Take the time to be picky about what work, what customers you take. There is definitely something to be said for slow, controlled growth...
  7. JB1

    JB1 LawnSite Fanatic
    Messages: 5,904

    sounds like somebody is gonna get screwed.
  8. Kelly's Landscaping

    Kelly's Landscaping LawnSite Platinum Member
    Messages: 4,685

    Iv had a successful partnership for 9 years and I expect 20 more. What you just described will fail and I am 100% sure of that. If he expects a share of the profits then there is zero need to buy his equipment. Why would you ever expect to be compensated for the purchase price of a company you were buying into.

    If he's to be a silent partner I.E part time then he is buying into your company if you pay him back for his equipment then he has been bought back out. Now if he puts up his equipment then you 2 split the profits minus your pay check and HIS when he does work he would get paid by the hour as will you and that could work.

    Id drop the whole 25 an hour stuff those numbers can get to large to fast pay your self and him what you would expect to pay some one of your ability's to work for you. It's probably going to be 15 an hour perhaps even less but you will also want to be paid for your office time your shop time your drive time doing all the errands that go with running a business. Fixing stuff buying stuff trips to the bank you get the idea once you take on a partner you've become and employee and need to view your self that way. A very important employee but one none the less so now your pay checks are solved what ever is left after expenses would be your profits and split accordingly to who owns what percentage.

    Think long and hard on this it's easy to set up and a nightmare to end I am just giving you some tips on what is fair and what will work.
  9. joshman108

    joshman108 LawnSite Member
    Messages: 86

    You said it yourself. Why pay him equal when hes not doing anything?

    The simple answer is no. Think long term not short term. Save up for some equipment yourself, as I am doing (and yes it sucks waiting) but you will be happier knowing that you did it all yourself and are a free man.

    Then you are free to higher if you want for alot less money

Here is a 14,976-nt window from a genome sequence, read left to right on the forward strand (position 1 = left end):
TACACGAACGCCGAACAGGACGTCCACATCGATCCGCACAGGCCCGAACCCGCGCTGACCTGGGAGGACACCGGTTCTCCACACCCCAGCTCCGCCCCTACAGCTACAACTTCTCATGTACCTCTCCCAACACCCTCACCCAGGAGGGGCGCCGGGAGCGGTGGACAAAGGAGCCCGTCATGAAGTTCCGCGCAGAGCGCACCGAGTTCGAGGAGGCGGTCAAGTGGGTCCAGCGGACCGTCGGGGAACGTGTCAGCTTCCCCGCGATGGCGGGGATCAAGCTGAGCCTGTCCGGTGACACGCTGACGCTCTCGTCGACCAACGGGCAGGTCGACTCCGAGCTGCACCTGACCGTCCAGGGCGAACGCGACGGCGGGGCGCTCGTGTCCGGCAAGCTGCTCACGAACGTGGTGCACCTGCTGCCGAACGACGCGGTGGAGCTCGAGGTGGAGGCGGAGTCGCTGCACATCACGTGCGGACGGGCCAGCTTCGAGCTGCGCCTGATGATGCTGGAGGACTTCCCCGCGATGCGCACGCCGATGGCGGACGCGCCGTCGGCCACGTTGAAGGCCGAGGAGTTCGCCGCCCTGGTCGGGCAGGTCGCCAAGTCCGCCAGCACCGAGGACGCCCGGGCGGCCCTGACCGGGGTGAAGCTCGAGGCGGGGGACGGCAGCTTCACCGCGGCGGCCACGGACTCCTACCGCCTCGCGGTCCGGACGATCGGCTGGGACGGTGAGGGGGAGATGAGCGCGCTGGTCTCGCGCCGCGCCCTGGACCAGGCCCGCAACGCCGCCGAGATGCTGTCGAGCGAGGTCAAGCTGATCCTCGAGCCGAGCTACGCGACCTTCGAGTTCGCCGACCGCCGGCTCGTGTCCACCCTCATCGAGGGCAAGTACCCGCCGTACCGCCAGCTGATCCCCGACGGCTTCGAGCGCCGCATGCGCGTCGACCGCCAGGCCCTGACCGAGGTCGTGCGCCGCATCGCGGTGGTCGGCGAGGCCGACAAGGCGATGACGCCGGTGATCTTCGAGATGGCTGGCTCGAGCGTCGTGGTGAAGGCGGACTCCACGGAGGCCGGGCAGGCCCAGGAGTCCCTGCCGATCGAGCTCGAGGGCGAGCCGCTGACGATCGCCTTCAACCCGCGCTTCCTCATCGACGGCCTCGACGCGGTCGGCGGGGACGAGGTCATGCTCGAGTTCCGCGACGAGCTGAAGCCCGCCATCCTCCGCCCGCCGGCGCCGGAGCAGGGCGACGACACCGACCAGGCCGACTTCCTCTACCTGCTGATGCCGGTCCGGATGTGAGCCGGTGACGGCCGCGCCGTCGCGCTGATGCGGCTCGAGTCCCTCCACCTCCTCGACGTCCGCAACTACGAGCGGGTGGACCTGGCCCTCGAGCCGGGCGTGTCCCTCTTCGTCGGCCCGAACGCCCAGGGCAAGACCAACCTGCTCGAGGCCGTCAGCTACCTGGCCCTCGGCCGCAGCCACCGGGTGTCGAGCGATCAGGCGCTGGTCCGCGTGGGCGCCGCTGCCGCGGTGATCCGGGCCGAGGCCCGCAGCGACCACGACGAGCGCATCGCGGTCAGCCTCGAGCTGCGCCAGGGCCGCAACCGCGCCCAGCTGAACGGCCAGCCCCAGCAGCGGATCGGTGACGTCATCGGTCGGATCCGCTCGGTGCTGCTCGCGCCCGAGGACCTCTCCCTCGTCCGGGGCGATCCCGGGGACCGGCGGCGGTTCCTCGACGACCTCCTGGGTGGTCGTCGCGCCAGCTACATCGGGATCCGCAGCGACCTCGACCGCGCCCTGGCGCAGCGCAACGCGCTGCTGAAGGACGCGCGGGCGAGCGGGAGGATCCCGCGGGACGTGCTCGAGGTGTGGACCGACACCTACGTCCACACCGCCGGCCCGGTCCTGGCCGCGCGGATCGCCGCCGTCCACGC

10. JC lawn care

    JC lawn care LawnSite Member
    Messages: 2

    What youÂ’re talking about doing is what I did a few months ago,

    He had the equipment and I had the labor.

    The way we set it up was an investment %. We agreed on a current value of his equipment and any labor he put into the business (IE: he is a small engine repair shop). Then we determined the value of my hourly investment.

    Over time the equipment becomes less valuable and the amount of time I put in generating clients and managing the finances grows.

    The company pays me an hourly rate for the actual mowing and pays him for any repairs he does.

    Initially He owns a higher % of the business but as the company grows he receives a less % of the profits.

    Another point is that as his equipment gets replaced it is replaced by the company profits.

    There are a lot of other levels in the agreement but the bottom line is that he will receive a nice check each month for his initial upfront investment but over the course of 2-3 years he will be fazed out of the company.
    This is something he is aware of upfront and has no problem with due to his profits until then.

    The most important thing we did was have an accountant and an attorney write up the partnership agreement so it as fair for both of us.

    The #1 reason partnerships fail is that one person gets hosed big time.
    Going the way you described it you would get hosed very quickly.